• Sometimes September seems a long way off, with a whole summer between now and then. Other times it seems almost like next week. Time is getting kind of funny. We’ve been through a WHOLE YEAR of Covid. But sometimes it seems like it just started last week, as though someone had snapped their fingers and everything between March 2020 and March 2021 just evaporated. Poof! With that in mind, September seems just around the corner. In any case, I’ll understand if Grandma isn’t at the top of an 18-year-old’s list of priorities.

  2. johnthecook…because time is a thief, and we can never get it back, I always remember…We were never promised tomorrow or even the whole day so live each day with that in mind. Don’t live recklessly but do plan, for if you fail to plan, plan to fail. Choose who you live for and make it count and do it wisely.

  3. You have shocked me…been following you for years and thought you were in your twenties or thirties. You got to me with this piece. Im 52 and and covid makes me feel every year and then some. Im not a grandma yet and I pray I will be oneday. This year has taken me beyond the rethoic of business and fast paced to here and now. Thank you for sharing…we are oceans away but this post connects with me so here is a hug and a virtual cuppa tea coffee or glass of wine, whatever you wish…its on my tab. #caribbeanlove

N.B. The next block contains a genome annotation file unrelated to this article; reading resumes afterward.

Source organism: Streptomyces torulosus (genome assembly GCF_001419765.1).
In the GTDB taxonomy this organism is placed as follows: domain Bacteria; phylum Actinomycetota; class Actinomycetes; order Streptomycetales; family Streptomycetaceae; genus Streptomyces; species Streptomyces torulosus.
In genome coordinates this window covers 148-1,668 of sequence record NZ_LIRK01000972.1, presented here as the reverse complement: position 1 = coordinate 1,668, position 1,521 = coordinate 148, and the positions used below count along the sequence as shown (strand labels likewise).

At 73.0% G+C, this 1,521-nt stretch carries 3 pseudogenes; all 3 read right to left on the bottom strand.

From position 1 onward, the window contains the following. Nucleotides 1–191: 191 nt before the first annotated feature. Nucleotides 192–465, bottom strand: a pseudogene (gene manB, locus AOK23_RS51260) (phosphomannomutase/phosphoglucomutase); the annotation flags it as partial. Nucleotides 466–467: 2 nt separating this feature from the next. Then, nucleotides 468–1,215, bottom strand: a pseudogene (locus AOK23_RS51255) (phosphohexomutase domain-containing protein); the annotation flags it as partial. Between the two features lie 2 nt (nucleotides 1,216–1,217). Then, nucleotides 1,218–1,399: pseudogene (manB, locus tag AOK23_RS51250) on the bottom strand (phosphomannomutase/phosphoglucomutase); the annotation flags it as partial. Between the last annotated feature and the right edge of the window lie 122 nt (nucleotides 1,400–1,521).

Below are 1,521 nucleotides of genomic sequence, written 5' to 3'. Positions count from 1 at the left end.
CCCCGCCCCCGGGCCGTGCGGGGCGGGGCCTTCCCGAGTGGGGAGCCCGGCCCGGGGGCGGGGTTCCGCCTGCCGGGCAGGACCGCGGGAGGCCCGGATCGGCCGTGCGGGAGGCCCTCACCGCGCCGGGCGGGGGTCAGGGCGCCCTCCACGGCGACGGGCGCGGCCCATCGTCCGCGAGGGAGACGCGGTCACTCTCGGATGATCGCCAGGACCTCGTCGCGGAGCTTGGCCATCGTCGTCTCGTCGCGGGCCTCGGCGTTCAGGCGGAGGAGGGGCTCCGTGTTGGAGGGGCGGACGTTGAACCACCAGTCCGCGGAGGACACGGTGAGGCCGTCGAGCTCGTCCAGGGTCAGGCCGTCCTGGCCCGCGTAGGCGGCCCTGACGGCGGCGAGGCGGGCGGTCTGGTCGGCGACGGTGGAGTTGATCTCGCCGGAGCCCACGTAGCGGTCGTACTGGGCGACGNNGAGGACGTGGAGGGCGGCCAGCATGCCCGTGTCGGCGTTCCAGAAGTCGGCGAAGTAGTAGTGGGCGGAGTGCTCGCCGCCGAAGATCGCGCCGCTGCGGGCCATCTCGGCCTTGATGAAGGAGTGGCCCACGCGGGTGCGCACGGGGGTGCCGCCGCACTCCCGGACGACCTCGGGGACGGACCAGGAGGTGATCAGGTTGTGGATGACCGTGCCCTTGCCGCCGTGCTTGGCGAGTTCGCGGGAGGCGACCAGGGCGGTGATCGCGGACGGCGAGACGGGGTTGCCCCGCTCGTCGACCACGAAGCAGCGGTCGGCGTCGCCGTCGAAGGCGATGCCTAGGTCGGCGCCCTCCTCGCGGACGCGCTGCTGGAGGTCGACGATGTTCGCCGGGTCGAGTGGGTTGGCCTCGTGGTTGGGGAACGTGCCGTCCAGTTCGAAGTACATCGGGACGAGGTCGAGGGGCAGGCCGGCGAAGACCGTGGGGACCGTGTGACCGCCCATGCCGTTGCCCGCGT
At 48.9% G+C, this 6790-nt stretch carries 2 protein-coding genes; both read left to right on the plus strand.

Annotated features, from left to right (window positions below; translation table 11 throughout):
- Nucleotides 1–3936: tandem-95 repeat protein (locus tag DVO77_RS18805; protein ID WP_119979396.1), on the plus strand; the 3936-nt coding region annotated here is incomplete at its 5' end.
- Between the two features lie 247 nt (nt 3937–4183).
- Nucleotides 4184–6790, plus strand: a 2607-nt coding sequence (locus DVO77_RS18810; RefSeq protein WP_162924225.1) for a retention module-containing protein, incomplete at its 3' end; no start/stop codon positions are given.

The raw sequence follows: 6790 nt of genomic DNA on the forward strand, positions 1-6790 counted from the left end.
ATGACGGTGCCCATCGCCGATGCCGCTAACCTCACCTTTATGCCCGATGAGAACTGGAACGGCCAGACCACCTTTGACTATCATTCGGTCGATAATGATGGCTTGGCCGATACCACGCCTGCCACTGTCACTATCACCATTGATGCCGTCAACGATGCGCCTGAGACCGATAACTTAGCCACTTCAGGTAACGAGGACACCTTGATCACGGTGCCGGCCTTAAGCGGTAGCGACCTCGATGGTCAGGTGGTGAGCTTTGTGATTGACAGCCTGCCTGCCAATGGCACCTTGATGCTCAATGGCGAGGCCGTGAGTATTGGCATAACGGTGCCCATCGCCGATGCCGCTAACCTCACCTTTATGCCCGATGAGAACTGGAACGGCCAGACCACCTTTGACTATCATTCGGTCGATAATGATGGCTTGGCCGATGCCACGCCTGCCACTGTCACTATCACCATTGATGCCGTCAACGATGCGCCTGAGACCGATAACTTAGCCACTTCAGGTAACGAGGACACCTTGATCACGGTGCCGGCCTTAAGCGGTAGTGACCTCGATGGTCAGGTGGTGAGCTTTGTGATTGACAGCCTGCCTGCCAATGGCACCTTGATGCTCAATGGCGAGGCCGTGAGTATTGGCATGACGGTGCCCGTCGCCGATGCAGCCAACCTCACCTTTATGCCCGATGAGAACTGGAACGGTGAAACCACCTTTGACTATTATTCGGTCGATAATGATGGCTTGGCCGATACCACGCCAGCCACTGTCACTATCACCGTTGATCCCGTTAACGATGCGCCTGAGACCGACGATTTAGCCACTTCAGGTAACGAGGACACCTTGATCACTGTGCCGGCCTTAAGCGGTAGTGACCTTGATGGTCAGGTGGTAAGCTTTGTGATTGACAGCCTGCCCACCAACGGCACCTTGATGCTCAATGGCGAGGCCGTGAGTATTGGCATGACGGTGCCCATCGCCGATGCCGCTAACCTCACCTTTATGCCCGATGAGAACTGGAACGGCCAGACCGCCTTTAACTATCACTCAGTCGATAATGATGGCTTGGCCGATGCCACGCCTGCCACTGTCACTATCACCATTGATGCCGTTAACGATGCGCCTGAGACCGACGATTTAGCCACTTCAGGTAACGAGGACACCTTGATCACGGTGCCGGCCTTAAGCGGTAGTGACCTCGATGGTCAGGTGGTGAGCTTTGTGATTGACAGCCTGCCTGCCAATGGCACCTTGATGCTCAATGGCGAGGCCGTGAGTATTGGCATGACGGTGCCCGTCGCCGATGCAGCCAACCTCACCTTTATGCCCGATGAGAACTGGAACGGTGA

• LOL. I wasn’t trying to deceive anyone. Sorry about that. I’m 77 and there’s not much I can do about it. 🙂 The past year has certainly given us reason to pause and think about what’s really important to us. Nothing like losing something for a year to make you really appreciate it. I’ll take that hug and a glass of wine, please. Sounds wonderful.

  4. I love what “John, t he Cook” said that “—we weren’t promised even the whole day, so we’d best make the most of every moment of every day and let our loved ones know they are loved! (from an “old” singer)

  5. Well you have me in tears. I’m so sorry to hear that your Grandson will be gone, but take comfort…my mother is 88, still going strong and we have a game night with her, two of her grandchildren and my husband’s niece once a week. It’s a way to stay connected…a game night isn’t necessary, but FaceTime can bring them home to you.
    I’m 66 and still not a Grandmother…I’m a bit jealous of the time you’ve had to be one. Our daughter miscarried her first baby a few months back. Covid stole away the hugs I yearned to give her, the chance to kiss and comfort my beautiful daughter. The hugs I wanted to give my son-in-law could never be delivered.
    They’ve opened up vaccination to all ages in my state…or will in the next few days. I’m still going to be afraid to hug them.

    • Well now you have me in tears. To have a daughter going through that and not being able to help or comfort her … I can’t even imagine. Yes, even after full vaccination, it takes a while to shake off the caution you’ve practiced for a year. But it can be done. And those are going to be the best hugs you’ve ever had.

Now that I've had my say ...